Council’s concerns increase about development of wildlife park at Wentworth Falls
Blue Mountains City Council has been notified that a new and larger proposal for a wildlife park at Wentworth Falls will be treated as a State Significant Development, meaning it will not need to comply with local planning frameworks.
The wildlife park at 10 Great Western Highway, Wentworth Falls, could include a 56 room hotel style tourist accommodation, education and cultural exhibits, walking trails and viewing platforms, food and beverage facilities, retail (souvenir and gift shop) and a function centre.
Mayor Mark Greenhill said: “The State Significant Development (SSD) process allows inappropriate proposals to bypass our carefully calibrated local planning frameworks. It jeopardises our World Heritage Area and our unique way of life.
“The Blue Mountains Local Environment Plan limits development on the land between our towns and villages – in order to protect our unique City. Developments such as these set a precedent that could change the Blue Mountains forever.”
Current NSW planning legislation permits “zombie” development applications to proceed without an obligation to review against contemporary planning and environmental standards, or the views of the present community.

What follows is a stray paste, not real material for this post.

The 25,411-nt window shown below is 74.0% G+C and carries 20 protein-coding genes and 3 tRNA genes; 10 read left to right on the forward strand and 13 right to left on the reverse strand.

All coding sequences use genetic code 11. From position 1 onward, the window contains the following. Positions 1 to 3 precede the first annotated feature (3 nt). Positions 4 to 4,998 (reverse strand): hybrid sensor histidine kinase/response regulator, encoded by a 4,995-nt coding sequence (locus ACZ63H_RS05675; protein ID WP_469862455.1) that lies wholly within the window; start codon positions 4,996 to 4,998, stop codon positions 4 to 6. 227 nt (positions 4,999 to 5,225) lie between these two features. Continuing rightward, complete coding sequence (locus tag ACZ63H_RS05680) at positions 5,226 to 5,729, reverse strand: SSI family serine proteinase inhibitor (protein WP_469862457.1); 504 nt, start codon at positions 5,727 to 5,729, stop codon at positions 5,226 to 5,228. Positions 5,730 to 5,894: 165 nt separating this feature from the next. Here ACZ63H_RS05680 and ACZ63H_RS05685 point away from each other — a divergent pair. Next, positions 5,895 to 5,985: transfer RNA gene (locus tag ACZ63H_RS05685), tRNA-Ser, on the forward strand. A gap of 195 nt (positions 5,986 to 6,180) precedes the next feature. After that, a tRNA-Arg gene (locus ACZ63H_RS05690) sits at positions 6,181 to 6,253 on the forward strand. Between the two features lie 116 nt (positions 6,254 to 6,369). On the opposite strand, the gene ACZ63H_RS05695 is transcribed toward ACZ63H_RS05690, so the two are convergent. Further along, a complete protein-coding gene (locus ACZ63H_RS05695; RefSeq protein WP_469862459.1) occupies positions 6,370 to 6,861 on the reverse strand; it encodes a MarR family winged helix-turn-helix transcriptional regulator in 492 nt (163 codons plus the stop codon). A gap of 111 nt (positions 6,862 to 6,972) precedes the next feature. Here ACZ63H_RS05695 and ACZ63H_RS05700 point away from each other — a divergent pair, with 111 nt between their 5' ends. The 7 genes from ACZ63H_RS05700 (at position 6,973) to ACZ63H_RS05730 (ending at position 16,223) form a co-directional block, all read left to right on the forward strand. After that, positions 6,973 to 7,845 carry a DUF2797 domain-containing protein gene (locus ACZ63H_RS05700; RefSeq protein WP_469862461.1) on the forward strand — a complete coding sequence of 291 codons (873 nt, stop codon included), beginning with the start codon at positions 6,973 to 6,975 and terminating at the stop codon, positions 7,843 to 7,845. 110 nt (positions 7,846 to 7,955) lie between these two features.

A 1989 DA for the wildlife park on the highway at Wentworth Falls was revived last year. The NSW Department of Planning, Industry and Environment DPIE has notified Council that they have accepted that the new and larger proposal to that which is already approved, has SSD status.
It is understood the total capital investment value of this much larger proposal exceeds $100 million.
The land owner has indicated to DPIE that they are likely to act upon the existing consent until an SSD approval is granted. Apparently works may commence as soon as the end of this month. If such works are in accordance with the existing consent, Council does not have authority to prevent them from occurring.
Council is seeking regulatory reform of the NSW planning system, regarding the delayed implementation of development consents.
“Where there are undue delays in development, in this case some 30 years, development should be required to adhere to present planning standards and the community’s expectation for sustainable development,” Mayor Greenhill said.
“Everything else is unacceptable, particularly in our World Heritage listed Blue Mountains."
“Council staff hold concerns regarding a SSD process for this sensitive site as Council’s role is essentially reduced to being able to make a submission.”
Photo: Councillor Romola Hollywood, Mayor Mark Greenhill, Deputy Mayor Chris Van der Kley and Councillor Brent Hoare.